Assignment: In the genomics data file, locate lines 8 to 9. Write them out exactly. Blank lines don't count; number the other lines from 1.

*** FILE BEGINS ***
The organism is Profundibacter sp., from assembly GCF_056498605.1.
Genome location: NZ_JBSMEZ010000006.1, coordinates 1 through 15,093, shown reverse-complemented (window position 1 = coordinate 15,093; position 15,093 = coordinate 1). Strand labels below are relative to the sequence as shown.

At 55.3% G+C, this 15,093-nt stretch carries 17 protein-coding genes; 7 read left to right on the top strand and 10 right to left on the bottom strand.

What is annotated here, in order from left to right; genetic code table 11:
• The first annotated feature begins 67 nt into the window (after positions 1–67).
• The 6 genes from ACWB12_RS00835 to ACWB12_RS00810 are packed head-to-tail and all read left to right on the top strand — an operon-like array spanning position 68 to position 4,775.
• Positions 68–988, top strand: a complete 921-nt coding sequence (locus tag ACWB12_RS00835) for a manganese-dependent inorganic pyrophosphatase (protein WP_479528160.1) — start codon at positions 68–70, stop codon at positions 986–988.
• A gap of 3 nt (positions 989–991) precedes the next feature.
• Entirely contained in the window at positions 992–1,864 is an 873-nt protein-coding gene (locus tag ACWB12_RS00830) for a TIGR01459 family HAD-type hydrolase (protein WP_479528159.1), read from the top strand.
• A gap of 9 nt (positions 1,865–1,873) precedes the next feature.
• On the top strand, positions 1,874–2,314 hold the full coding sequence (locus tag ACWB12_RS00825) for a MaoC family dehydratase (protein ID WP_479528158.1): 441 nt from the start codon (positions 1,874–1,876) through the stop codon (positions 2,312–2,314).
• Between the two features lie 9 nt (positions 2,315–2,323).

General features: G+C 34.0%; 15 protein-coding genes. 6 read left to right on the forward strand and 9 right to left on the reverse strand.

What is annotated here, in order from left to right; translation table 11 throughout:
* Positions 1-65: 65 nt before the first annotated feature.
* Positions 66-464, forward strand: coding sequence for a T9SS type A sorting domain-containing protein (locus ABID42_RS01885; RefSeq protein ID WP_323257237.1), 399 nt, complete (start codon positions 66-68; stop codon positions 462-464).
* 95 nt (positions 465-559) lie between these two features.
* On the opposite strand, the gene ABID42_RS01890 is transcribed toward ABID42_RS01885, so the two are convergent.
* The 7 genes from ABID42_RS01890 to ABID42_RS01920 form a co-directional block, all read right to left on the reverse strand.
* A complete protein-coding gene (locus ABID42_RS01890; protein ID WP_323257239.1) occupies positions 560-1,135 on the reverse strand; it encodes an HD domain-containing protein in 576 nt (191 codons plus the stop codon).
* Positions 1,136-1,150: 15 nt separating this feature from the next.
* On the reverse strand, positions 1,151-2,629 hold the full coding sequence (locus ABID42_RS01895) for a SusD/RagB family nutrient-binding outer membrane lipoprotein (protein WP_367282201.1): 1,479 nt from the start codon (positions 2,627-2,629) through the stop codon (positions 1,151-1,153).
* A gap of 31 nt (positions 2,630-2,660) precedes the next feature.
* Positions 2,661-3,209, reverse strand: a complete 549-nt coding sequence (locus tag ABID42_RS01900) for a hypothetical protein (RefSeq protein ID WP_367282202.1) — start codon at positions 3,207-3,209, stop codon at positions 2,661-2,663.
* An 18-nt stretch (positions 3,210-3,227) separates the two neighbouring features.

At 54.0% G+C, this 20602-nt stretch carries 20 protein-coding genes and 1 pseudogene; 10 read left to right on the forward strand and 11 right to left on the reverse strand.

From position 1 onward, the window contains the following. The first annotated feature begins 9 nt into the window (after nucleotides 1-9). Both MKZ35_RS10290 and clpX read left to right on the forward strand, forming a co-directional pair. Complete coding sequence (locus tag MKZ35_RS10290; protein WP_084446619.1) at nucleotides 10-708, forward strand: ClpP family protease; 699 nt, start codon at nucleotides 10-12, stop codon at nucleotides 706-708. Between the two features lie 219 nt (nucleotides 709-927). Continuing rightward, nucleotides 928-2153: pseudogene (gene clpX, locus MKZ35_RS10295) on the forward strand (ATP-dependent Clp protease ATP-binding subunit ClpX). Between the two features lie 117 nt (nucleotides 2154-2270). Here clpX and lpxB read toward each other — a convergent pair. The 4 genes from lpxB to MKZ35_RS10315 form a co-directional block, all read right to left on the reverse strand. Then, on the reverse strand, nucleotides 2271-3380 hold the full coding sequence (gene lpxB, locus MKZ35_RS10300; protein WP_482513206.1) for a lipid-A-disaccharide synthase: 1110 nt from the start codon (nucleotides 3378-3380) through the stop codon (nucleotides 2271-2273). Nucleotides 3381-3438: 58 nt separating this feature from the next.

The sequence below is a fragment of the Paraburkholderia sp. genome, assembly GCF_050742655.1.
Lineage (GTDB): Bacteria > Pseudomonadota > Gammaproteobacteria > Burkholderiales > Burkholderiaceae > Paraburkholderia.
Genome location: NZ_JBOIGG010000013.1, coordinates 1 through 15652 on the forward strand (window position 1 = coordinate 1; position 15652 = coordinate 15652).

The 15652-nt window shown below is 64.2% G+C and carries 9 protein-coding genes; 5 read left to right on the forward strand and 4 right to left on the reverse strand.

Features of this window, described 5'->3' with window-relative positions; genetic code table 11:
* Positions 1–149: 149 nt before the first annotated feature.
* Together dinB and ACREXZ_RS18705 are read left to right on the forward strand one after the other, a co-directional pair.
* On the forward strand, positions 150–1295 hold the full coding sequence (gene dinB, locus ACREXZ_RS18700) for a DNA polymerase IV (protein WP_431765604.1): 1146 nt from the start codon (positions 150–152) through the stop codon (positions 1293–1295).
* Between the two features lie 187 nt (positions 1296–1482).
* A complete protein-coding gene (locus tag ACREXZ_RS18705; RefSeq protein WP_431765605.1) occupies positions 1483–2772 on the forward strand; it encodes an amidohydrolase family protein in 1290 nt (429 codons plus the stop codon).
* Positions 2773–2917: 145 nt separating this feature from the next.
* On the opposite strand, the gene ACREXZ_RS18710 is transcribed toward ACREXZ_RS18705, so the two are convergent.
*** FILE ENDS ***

• A gap of 3 nt (positions 989–991) precedes the next feature.
• Entirely contained in the window at positions 992–1,864 is an 873-nt protein-coding gene (locus tag ACWB12_RS00830) for a TIGR01459 family HAD-type hydrolase (protein WP_479528159.1), read from the top strand.